Skin of Color Literature Review 2019 Panel
Featuring Ginette Okoye, MD and Temitayo Ogunleye, MD
Saturday morning began with an enlightening conversation with Dr. Ginette Okoye and Dr. Temitayo Ogunleye reviewing medical literature on skin of color. While this is improving, Dr. Okoye mentioned “ there is not a lot of great research in skin of color”.
Dr. Ogunleye presented a review of alopecia. In patients of color who present with frontal fibrosing alopecia (FFA) , they often lack the perifollicular scale and erythema. Common presentations of FFA in these patients include complete absence of the frontal hairline with or without proximal skin hyperpigmentation. Patients of color who present with FFA have a 54% concomitant presentation with lichen planus pigmentosus. Additional features of FFA in patients of color include facial papules and loss of overall body hair. Both Dr. Ogunleye and Dr. Okoye report many of their patients who have FFA are misdiagnosed with traction alopecia for years prior to presenting to their office. Dr. Ogunleye emphasized the importance for providers to ‘widen your differential’ when examining these patients.
Patients of color who present with FFA have a 54% concomitant presentation with lichen planus pigmentosus. Additional features of FFA in patients of color include facial papules and loss of overall body hair.
Next, Dr. Okoye discussed the presentation of rosacea in patients of color. Though it is reported less frequently, it is still not rare and may be underreported or underdiagnosed in this population. Since facial erythema may be more difficult to discern in patients of color, Dr. Okoye recommends to ask these patients about their redness rather than trying to decide if the patient is red. Additional clues to discern erythema in patients of color include using dermoscopy to look for telangiectasia, use of diascopy with a glass slide to assess for blanching or photography of patients in a dark blue background which can accentuate erythema.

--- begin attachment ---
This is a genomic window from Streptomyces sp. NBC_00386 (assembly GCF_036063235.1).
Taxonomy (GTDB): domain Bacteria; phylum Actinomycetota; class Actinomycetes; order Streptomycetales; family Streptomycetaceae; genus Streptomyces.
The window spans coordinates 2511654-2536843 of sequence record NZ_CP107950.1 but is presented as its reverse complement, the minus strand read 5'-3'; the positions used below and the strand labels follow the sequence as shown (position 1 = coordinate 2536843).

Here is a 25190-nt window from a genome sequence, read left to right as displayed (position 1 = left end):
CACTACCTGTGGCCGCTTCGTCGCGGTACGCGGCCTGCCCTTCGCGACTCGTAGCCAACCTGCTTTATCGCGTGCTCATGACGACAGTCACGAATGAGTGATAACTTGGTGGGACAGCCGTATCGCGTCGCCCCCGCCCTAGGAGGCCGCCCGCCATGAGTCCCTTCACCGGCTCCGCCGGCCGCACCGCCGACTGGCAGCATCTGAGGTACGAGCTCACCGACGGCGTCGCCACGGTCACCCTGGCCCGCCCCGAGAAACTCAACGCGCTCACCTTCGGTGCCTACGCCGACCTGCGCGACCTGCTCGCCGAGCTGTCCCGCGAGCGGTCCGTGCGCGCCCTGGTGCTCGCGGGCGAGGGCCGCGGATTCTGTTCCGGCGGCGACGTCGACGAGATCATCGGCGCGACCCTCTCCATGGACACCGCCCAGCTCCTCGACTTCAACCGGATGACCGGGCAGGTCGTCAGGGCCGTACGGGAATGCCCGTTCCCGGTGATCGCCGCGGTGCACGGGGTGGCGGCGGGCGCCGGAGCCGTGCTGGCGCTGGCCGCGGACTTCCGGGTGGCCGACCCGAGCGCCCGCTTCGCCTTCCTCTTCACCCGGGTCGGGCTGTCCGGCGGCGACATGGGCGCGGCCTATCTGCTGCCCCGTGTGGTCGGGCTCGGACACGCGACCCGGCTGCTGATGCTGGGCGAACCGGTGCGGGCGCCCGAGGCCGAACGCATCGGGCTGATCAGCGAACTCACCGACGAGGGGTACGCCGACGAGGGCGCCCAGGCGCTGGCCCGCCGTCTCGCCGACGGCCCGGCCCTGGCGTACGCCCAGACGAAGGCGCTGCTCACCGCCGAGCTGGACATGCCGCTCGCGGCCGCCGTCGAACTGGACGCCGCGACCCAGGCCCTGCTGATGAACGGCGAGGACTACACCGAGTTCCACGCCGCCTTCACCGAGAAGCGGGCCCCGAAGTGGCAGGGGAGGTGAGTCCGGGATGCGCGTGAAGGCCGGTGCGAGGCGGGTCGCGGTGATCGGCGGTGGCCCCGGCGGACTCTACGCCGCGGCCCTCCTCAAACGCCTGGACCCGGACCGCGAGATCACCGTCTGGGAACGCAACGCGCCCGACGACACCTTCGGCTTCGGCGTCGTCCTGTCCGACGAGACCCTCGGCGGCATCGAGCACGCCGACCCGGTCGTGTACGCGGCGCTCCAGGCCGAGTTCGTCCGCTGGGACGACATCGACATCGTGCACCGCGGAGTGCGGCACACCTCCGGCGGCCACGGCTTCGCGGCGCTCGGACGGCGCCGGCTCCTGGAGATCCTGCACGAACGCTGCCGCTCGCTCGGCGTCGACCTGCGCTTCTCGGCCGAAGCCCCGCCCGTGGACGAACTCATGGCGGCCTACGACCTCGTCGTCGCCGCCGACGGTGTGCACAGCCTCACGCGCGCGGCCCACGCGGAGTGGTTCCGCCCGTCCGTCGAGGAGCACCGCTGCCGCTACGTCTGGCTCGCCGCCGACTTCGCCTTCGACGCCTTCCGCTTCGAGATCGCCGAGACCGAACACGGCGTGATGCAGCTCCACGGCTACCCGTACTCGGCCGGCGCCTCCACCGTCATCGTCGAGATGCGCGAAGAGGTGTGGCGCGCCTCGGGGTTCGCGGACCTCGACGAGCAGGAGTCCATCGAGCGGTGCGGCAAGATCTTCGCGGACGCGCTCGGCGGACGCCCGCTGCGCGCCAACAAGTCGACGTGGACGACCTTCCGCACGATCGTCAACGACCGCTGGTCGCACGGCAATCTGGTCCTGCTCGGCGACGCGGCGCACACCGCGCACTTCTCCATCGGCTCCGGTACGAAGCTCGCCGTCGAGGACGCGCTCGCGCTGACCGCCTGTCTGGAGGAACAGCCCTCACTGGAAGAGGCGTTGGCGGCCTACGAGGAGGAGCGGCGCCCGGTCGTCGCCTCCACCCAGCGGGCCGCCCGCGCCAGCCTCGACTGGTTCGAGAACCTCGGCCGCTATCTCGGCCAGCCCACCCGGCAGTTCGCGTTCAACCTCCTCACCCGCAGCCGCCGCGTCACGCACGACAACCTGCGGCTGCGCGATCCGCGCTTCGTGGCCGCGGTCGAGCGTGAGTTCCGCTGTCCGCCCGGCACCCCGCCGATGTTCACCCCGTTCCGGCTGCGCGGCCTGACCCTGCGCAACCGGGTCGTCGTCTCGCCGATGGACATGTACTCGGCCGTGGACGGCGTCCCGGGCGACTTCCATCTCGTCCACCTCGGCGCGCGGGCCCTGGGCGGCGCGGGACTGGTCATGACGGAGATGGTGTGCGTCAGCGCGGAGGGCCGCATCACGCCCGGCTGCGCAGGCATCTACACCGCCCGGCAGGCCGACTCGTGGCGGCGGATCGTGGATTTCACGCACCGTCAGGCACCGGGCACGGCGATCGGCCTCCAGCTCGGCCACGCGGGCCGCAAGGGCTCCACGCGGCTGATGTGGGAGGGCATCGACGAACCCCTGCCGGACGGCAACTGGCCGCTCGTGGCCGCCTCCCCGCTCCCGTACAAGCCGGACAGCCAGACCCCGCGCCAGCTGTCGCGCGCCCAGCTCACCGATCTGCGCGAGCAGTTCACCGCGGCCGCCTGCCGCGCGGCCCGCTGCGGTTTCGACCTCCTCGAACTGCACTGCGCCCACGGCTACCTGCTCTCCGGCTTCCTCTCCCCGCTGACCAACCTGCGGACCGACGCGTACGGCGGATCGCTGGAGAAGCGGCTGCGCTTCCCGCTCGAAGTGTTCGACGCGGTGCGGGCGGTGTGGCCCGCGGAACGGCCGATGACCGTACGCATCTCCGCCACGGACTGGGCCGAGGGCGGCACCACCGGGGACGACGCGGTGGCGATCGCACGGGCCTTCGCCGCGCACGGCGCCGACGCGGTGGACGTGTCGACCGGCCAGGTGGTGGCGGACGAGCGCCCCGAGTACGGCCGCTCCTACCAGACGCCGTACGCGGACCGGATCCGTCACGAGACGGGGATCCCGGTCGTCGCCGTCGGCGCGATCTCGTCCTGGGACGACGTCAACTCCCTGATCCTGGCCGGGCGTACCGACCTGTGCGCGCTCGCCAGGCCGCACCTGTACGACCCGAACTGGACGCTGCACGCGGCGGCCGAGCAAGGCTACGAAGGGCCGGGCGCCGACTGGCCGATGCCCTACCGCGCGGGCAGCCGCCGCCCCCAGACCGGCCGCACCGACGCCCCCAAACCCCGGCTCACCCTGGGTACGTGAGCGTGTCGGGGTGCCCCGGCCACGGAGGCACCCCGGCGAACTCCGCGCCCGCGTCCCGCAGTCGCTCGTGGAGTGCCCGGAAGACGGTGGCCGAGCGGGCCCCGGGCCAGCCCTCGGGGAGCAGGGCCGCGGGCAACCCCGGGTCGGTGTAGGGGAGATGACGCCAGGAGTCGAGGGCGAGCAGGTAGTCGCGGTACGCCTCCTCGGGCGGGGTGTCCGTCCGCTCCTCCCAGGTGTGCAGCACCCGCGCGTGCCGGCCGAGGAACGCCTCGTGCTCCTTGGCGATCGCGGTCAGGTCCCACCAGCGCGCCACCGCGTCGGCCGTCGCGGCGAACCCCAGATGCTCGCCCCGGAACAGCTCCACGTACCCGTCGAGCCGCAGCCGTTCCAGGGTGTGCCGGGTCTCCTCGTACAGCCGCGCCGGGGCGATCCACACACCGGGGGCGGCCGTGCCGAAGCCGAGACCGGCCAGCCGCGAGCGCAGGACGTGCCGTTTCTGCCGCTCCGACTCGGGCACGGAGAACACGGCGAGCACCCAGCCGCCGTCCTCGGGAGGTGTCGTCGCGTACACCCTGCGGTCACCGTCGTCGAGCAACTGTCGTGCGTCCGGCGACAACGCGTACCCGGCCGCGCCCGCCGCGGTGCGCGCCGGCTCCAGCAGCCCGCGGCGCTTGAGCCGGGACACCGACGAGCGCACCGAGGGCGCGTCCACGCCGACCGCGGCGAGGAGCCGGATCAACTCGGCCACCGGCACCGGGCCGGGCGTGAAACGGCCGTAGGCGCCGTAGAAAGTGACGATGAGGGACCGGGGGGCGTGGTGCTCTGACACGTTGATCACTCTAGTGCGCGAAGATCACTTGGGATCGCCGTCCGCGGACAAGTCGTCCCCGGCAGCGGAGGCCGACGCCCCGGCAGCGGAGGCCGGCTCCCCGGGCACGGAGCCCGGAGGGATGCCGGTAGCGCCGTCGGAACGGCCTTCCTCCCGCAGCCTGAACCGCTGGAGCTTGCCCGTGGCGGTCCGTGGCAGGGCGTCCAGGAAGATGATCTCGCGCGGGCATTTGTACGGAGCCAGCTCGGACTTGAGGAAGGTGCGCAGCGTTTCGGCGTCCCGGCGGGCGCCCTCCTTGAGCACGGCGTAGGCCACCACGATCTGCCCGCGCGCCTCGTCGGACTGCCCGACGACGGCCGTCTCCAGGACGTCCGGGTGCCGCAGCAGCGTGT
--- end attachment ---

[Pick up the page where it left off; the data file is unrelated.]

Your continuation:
The data in regards to skin cancer in patients of color was reviewed by Dr. Ogunleye. In contrast to Caucasians, skin cancer in people of color is not common. Basal cell cancers are more common in Asian and Hispanic patients who present with pigmentation in more than 50% of their tumors. Squamous cell cancers are the most common skin cancer presentation in African Americans with 80% of their tumors presenting in partially or fully covered skin such as the groin and anogenital region. There is a 20-40% risk of metastatic disease when squamous cell skin cancers present in chronic scars, such as in discoid lupus lesions. Finally, while melanoma is much less frequent in African Americans, their melanomas tend to be deeper at diagnosis and they are 1.5 x more likely to die of malignant melanoma.
Squamous cell cancers are the most common skin cancer presentation in African Americans with 80% of their tumors presenting in partially or fully covered skin such as the groin and anogenital region.
Dr. Okoye discussed racial differences in atopic dermatitis presentations and treatment. Atopic dermatitis is more prevalent in patients with skin of color—especially people of African and Asian ancestry. Patients of color are more likely to have treatment resistant disease. Of note, black and Hispanic children are three times less likely than white children to receive medical care for their atopic dermatitis. African Americans are more likely to present with extensor involvement, diffuse xerosis, Dennie-Morgan lines and papular eczema. Finally, Dr. Okoye emphasized the need for more representation of all racial groups in clinical trials in the US as well as an increased global reach.
Byline: Sarah Patton, MSHS, PA-C
Posted: June 8, 2019